Hong Kong police will deploy more than 6,000 officers on New Year’s Eve, local media reported on Tuesday, as protesters plan rallies around the city to urge people not to give up the fight for democracy in 2020.
Protests planned on New Year’s Eve include a lunchtime rally in Hong Kong’s Central business district with people urged to wear masks and “Don’t forget 2019 – Persist in 2020” according to social media posts.
Events dubbed “Suck the Eve” and “Shop With You” are also set for the bar and entertainment district of Lan Kwai Fong in the central business district, as well as promenades near Victoria Harbour, and in major shopping malls.
Police will deploy more than 6,000 officers to deal with potential unrest over the New Year’s period, according to the South China Morning Post newspaper, citing unnamed sources.
The police say they have arrested nearly 6,500 people since the protests began escalating in June in what is the worst political crisis faced by the city in decades. The police commissioner, Chris Tang, warned the force would not let up in its arrests to try to restore stability to the city.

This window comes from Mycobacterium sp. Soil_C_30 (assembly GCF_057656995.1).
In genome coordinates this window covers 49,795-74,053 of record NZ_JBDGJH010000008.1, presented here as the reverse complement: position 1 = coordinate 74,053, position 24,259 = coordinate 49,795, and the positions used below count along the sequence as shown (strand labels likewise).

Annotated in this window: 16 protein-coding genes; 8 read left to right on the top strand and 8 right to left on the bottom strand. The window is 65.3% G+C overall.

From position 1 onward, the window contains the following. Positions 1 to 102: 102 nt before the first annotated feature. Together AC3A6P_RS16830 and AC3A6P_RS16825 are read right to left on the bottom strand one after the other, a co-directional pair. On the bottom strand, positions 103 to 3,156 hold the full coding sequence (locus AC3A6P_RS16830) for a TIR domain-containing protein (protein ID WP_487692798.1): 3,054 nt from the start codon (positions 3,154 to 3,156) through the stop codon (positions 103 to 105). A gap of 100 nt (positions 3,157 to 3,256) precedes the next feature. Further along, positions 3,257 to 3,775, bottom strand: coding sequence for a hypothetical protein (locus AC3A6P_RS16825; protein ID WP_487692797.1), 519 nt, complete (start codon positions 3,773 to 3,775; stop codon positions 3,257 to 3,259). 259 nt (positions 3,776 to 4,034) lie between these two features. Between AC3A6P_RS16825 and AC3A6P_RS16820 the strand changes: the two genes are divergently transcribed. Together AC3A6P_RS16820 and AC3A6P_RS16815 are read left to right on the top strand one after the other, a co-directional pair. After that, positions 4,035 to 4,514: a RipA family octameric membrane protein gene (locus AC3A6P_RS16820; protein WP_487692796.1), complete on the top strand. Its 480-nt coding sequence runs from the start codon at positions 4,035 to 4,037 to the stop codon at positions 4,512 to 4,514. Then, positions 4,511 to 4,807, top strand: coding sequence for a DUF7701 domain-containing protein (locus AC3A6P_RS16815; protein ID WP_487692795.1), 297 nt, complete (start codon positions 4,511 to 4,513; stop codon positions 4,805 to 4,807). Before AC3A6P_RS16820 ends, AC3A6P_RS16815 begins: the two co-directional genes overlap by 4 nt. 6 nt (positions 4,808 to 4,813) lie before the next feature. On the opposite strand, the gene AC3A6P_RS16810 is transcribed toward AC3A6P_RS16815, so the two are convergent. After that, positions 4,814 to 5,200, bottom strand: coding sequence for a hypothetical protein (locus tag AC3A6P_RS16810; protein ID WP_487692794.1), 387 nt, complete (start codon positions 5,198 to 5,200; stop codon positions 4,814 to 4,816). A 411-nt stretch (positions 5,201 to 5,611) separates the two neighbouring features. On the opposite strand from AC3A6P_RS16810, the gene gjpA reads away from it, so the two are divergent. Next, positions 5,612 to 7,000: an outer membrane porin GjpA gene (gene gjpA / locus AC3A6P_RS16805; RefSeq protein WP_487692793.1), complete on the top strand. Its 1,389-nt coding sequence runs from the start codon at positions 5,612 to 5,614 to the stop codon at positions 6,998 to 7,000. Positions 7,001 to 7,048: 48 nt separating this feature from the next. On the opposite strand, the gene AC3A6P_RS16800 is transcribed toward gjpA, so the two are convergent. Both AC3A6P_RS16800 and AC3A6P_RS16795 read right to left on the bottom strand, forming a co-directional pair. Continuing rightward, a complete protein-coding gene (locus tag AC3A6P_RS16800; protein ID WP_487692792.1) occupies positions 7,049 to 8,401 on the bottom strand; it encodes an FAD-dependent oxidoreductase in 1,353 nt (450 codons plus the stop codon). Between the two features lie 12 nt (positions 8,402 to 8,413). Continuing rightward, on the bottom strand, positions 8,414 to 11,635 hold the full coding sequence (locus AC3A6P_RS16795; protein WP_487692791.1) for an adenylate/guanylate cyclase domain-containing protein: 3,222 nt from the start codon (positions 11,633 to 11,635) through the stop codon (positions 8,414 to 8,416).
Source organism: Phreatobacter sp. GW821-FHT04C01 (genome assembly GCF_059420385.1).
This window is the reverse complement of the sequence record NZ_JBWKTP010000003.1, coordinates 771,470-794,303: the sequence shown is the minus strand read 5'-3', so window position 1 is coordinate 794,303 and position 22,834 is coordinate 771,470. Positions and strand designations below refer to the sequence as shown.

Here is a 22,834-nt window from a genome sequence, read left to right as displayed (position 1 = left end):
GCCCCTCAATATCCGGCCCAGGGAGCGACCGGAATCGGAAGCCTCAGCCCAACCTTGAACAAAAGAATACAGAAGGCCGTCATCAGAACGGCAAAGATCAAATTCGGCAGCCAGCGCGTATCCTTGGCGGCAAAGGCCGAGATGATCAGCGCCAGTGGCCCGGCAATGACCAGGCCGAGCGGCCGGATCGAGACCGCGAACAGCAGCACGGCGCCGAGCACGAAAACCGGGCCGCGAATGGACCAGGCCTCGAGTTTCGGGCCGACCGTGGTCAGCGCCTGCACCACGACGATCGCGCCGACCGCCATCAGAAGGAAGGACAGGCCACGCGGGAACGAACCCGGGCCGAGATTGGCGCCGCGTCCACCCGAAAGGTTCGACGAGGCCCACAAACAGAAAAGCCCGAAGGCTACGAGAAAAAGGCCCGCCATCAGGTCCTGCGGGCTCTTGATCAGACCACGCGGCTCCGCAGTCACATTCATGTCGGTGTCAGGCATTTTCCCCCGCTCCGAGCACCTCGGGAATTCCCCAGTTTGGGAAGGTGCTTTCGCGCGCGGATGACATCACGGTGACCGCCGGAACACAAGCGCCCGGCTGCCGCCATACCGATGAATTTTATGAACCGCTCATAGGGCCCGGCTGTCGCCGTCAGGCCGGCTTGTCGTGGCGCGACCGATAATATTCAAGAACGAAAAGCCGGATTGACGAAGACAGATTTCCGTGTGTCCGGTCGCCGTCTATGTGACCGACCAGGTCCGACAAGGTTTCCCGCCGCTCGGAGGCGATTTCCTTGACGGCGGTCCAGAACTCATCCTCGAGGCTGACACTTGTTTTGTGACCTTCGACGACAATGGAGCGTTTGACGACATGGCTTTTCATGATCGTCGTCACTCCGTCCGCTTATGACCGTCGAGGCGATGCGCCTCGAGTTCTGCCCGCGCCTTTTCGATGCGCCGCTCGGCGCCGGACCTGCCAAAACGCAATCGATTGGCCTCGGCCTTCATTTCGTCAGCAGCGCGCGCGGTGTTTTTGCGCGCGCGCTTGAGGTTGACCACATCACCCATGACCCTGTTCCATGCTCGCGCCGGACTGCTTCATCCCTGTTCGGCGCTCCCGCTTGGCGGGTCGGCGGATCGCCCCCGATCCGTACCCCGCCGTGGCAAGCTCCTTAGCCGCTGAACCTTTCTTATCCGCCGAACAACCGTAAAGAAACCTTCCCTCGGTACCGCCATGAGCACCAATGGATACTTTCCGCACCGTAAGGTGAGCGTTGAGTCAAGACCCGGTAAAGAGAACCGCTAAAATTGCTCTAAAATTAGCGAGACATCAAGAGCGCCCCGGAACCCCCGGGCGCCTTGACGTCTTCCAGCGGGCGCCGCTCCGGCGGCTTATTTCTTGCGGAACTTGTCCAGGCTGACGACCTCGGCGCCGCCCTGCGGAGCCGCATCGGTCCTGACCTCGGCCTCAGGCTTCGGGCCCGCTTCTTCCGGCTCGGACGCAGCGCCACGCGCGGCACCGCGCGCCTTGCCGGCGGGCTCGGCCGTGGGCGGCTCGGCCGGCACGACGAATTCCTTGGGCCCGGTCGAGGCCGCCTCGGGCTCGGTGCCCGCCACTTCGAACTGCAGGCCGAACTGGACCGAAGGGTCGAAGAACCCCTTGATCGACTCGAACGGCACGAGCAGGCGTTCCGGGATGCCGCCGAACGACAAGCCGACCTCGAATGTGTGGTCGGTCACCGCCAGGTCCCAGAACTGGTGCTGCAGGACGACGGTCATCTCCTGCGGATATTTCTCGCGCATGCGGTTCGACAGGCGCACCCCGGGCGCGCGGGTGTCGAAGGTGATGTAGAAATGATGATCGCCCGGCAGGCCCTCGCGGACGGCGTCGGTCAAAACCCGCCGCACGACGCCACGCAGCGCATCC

On New Year’s Day, tens of thousands are expected to join a major pro-democracy march, after it received police approval to proceed, with organisers hoping to sustain the protest movement’s momentum into the new year.
The previous such march by organisers, the Civil Human Rights Front, in early December, drew an estimated 800,000 people.
“On New Year’s Day, we need to show our solidarity … to resist the government. We hope Hong Kong people will come onto the streets for Hong Kong’s future,” Jimmy Sham, a leader of the group told reporters.
The protests began in June in response to a now-withdrawn bill that would have allowed extraditions to mainland China, where courts are controlled by the Communist Party, and have evolved into a broader pro-democracy movement.
The demonstrations planned for New Year follow a pick up in clashes since Christmas Eve, when riot police fired tear gas at thousands of protesters following scuffles in shopping malls and in a prime tourist district.